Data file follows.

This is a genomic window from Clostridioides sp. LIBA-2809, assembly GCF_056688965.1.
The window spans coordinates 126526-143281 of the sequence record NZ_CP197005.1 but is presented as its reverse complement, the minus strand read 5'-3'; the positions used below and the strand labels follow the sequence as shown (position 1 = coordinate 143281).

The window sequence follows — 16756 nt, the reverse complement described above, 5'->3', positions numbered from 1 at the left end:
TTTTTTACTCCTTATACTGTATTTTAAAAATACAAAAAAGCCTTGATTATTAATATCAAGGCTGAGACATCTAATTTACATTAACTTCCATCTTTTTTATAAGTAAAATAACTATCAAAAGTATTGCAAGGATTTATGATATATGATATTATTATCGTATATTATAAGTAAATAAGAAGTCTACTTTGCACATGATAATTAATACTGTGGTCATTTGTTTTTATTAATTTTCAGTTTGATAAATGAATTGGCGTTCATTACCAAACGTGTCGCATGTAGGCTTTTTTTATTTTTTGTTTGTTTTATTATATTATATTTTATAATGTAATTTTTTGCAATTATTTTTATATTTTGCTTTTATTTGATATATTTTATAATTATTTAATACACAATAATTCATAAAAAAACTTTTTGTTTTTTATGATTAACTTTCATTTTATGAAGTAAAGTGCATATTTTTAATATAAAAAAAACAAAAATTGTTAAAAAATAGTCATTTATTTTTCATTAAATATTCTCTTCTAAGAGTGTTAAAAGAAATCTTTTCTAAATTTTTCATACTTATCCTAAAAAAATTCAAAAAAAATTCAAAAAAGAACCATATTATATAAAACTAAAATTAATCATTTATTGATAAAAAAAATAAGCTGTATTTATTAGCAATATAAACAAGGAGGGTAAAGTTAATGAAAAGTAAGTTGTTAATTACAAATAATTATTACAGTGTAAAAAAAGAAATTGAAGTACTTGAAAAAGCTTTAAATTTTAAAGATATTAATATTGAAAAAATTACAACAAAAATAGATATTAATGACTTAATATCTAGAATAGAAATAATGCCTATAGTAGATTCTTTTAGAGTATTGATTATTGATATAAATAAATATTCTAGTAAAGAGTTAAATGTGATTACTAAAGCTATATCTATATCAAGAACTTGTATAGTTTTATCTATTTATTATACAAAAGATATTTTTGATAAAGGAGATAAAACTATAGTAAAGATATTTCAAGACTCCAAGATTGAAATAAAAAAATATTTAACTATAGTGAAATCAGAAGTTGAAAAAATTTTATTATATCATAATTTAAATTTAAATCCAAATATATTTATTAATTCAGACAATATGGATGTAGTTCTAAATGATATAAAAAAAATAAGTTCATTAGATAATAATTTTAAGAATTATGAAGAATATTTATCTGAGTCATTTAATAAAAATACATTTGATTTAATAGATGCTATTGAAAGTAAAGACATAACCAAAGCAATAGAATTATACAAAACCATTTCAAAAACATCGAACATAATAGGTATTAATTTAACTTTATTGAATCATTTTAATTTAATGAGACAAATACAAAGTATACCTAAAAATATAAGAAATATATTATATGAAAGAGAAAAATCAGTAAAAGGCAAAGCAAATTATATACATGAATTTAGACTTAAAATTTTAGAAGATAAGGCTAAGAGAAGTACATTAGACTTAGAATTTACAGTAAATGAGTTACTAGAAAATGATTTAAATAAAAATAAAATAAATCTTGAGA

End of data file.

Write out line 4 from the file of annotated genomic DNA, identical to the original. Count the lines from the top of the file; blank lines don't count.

TTTTTTACTCCTTATACTGTATTTTAAAAATACAAAAAAGCCTTGATTATTAATATCAAGGCTGAGACATCTAATTTACATTAACTTCCATCTTTTTTATAAGTAAAATAACTATCAAAAGTATTGCAAGGATTTATGATATATGATATTATTATCGTATATTATAAGTAAATAAGAAGTCTACTTTGCACATGATAATTAATACTGTGGTCATTTGTTTTTATTAATTTTCAGTTTGATAAATGAATTGGCGTTCATTACCAAACGTGTCGCATGTAGGCTTTTTTTATTTTTTGTTTGTTTTATTATATTATATTTTATAATGTAATTTTTTGCAATTATTTTTATATTTTGCTTTTATTTGATATATTTTATAATTATTTAATACACAATAATTCATAAAAAAACTTTTTGTTTTTTATGATTAACTTTCATTTTATGAAGTAAAGTGCATATTTTTAATATAAAAAAAACAAAAATTGTTAAAAAATAGTCATTTATTTTTCATTAAATATTCTCTTCTAAGAGTGTTAAAAGAAATCTTTTCTAAATTTTTCATACTTATCCTAAAAAAATTCAAAAAAAATTCAAAAAAGAACCATATTATATAAAACTAAAATTAATCATTTATTGATAAAAAAAATAAGCTGTATTTATTAGCAATATAAACAAGGAGGGTAAAGTTAATGAAAAGTAAGTTGTTAATTACAAATAATTATTACAGTGTAAAAAAAGAAATTGAAGTACTTGAAAAAGCTTTAAATTTTAAAGATATTAATATTGAAAAAATTACAACAAAAATAGATATTAATGACTTAATATCTAGAATAGAAATAATGCCTATAGTAGATTCTTTTAGAGTATTGATTATTGATATAAATAAATATTCTAGTAAAGAGTTAAATGTGATTACTAAAGCTATATCTATATCAAGAACTTGTATAGTTTTATCTATTTATTATACAAAAGATATTTTTGATAAAGGAGATAAAACTATAGTAAAGATATTTCAAGACTCCAAGATTGAAATAAAAAAATATTTAACTATAGTGAAATCAGAAGTTGAAAAAATTTTATTATATCATAATTTAAATTTAAATCCAAATATATTTATTAATTCAGACAATATGGATGTAGTTCTAAATGATATAAAAAAAATAAGTTCATTAGATAATAATTTTAAGAATTATGAAGAATATTTATCTGAGTCATTTAATAAAAATACATTTGATTTAATAGATGCTATTGAAAGTAAAGACATAACCAAAGCAATAGAATTATACAAAACCATTTCAAAAACATCGAACATAATAGGTATTAATTTAACTTTATTGAATCATTTTAATTTAATGAGACAAATACAAAGTATACCTAAAAATATAAGAAATATATTATATGAAAGAGAAAAATCAGTAAAAGGCAAAGCAAATTATATACATGAATTTAGACTTAAAATTTTAGAAGATAAGGCTAAGAGAAGTACATTAGACTTAGAATTTACAGTAAATGAGTTACTAGAAAATGATTTAAATAAAAATAAAATAAATCTTGAGA